Now that you’re, hopefully, convinced that you should be taking an objective-driven web development approach to your website, let’s look at how you tactically execute…
Let’s start a simple journal spreadsheet with the following columns:
- Begin Date
- End Date
Let’s go through each column…
Status — the status of the experiment. This allows you to sort and filter your journal. Use the following options:
- Pending — an experiment that hasn’t started, but you want to get it on the list
- In Process — an experiment that is currently in process
- Completed — an experiment that has fully completed
Webpage — the URL of the webpage you’re experimenting on. Be consistent with how you enter this data so that you can group your spreadsheet by this column later to see all experiments related to this webpage. This will help you understand a webpage’s history (what worked, what didn’t).
Objective — the specific metric you’re watching and where you’d, ultimately, like it to go. Example: “5% clicks to Services webpage”.
Experiment — describe the adjustment you’re making. As with any good experiment, adjust only one thing at a time! Example: “Change the call-to-action button color from blue to orange.”
Begin Date — the date the experiment began. Self explanatory.
End Date — the date the experiment ended. There’s no hard and fast rule as to how long an experiment should or shouldn’t be. The main thing is to have enough traffic to the page so that your data is meaningful. 200-500 visits to the webpage in question should be enough. Once you have meaningful data, end the experiment — that doesn’t mean you revert your adjustment, that just means that you’re going to consider that the adjustment you made has now had all of the impact it’s going to bring.
Result — at the end of the experiment, the final measurement of the metric you’re watching. Example: “4.8% clicks to Services webpage”.
Efficacy — your rating of how effective this experiment was. Use a 1-10 rating, 1 being the worst, 10 being the best. This can be your personal assessment or you can base it on the actual performance data. For example, if you were trying to go from 3% clicks to 5% clicks on a given element, and your experiment took you to 4%, you achieved 50% of your objective (half of the 2% increase you were after). In this scenario, your Efficacy rating would be 5. This data will allow you to sort and filter later to see if there are trends in efficacy.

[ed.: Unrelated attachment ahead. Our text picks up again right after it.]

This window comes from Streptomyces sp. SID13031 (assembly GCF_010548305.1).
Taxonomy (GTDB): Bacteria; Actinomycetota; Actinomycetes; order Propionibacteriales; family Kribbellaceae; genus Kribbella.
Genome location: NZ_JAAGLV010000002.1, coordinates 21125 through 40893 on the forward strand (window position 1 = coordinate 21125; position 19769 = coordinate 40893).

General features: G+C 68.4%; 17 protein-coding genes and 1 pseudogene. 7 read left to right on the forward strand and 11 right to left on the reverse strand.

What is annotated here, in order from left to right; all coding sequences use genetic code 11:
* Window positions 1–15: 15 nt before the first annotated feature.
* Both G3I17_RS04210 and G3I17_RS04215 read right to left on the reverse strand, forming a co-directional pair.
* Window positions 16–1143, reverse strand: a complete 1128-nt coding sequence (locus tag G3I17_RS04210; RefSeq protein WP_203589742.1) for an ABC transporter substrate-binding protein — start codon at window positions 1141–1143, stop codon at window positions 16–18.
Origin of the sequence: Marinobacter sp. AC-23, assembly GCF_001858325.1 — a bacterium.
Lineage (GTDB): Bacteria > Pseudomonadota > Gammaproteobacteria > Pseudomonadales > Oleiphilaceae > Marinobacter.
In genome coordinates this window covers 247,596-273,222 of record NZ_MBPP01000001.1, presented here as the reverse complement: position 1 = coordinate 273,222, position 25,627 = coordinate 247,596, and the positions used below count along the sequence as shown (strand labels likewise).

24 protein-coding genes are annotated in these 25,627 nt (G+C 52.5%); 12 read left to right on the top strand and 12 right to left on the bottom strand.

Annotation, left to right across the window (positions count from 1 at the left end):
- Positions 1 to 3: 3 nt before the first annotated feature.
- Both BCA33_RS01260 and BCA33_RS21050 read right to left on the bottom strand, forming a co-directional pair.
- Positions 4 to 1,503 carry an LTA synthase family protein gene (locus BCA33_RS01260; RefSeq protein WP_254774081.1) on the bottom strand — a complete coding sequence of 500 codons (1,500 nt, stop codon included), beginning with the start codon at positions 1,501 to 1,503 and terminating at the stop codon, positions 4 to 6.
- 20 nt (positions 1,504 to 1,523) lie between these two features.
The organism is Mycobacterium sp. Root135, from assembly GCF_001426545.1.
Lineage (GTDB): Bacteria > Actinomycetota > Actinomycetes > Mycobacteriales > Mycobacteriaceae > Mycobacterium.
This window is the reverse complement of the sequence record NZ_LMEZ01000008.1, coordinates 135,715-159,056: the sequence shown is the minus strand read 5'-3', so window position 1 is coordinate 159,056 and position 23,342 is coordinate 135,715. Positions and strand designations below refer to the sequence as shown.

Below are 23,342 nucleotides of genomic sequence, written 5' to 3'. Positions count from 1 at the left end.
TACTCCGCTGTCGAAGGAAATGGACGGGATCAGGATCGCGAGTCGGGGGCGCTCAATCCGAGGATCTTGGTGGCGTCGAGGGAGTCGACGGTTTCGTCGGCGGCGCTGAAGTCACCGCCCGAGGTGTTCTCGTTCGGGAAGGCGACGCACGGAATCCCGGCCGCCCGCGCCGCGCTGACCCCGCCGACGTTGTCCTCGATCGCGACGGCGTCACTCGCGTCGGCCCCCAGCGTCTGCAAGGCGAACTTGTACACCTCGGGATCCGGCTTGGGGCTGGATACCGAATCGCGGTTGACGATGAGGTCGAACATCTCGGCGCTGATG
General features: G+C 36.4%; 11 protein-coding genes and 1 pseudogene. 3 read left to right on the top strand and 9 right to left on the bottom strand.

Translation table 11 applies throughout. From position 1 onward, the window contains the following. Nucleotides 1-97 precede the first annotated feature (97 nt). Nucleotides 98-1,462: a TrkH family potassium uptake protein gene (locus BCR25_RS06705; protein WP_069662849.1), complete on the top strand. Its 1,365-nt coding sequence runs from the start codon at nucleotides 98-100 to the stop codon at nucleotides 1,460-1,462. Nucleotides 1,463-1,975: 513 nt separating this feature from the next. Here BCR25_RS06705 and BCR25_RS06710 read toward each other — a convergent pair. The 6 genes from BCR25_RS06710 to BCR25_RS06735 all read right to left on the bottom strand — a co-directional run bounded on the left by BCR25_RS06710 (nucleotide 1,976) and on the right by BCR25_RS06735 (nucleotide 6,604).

Side Note: Beyond your website technology for managing the website and your production team, the only other resource you’ll need is decent analytics software. Chances are, you already have Google Analytics implemented (most web development efforts include this, kind of as an industry standard). If you don’t have any analytics software implemented, have your team do that NOW.With your journal in place, start with one simple experiment as a way to get your feet wet. Enter the data for the experiment, make your adjustment, and then take another measurement once you have enough data (see End Date above). That’s it. It’s, actually, a much more streamlined approach to driving performance increases than a long, tedious web development project. It’s fast. It’s nimble. And it’s guaranteed to increase performance.
What happens next?
And if at the end of a given experiment, you don’t achieve your objective, start another experiment, keeping the same exact text for Webpage and Objective. The reason for this is that you will want to be able to group your journal by Webpage and then Objective later (as I mentioned above, for understanding the “history” of experiments on a given webpage).
When you start another experiment on a given Webpage with the same Objective, you can focus your experiment on the same element upon which you were experimenting (the call-to-action button, as in our example), or you can focus on another element altogether. Maybe you feel that you got all of the juice out of the button color and now you want to move on to button text.
Once you achieve the primary objective on a given webpage, you can then move to secondary objectives. For example, maybe the primary objective on one of your service webpages is to “request a quote.” Your secondary objective on this page might be to click-through to a case study. Be careful, however — working on secondary objectives can have an adverse impact on primary objectives. If this happens, reverse your experiments until you are back where you need to be with your primary objective. Of course, you may learn that you were misguided in what your primary objective was in the first place and that another objective was actually the most logical ideal next step for your visitor. The key here is to keep experimenting.
Of course, the concept of objective-driven web development could be a very lengthy training beyond this article. Additionally, there are a number of tools that you could employ to help you with your experiments. But, if you’re doing none of this now, using this simple journal and starting an objective-driven web development approach will do wonders for your website performance and your visitor-to-lead conversion, specifically!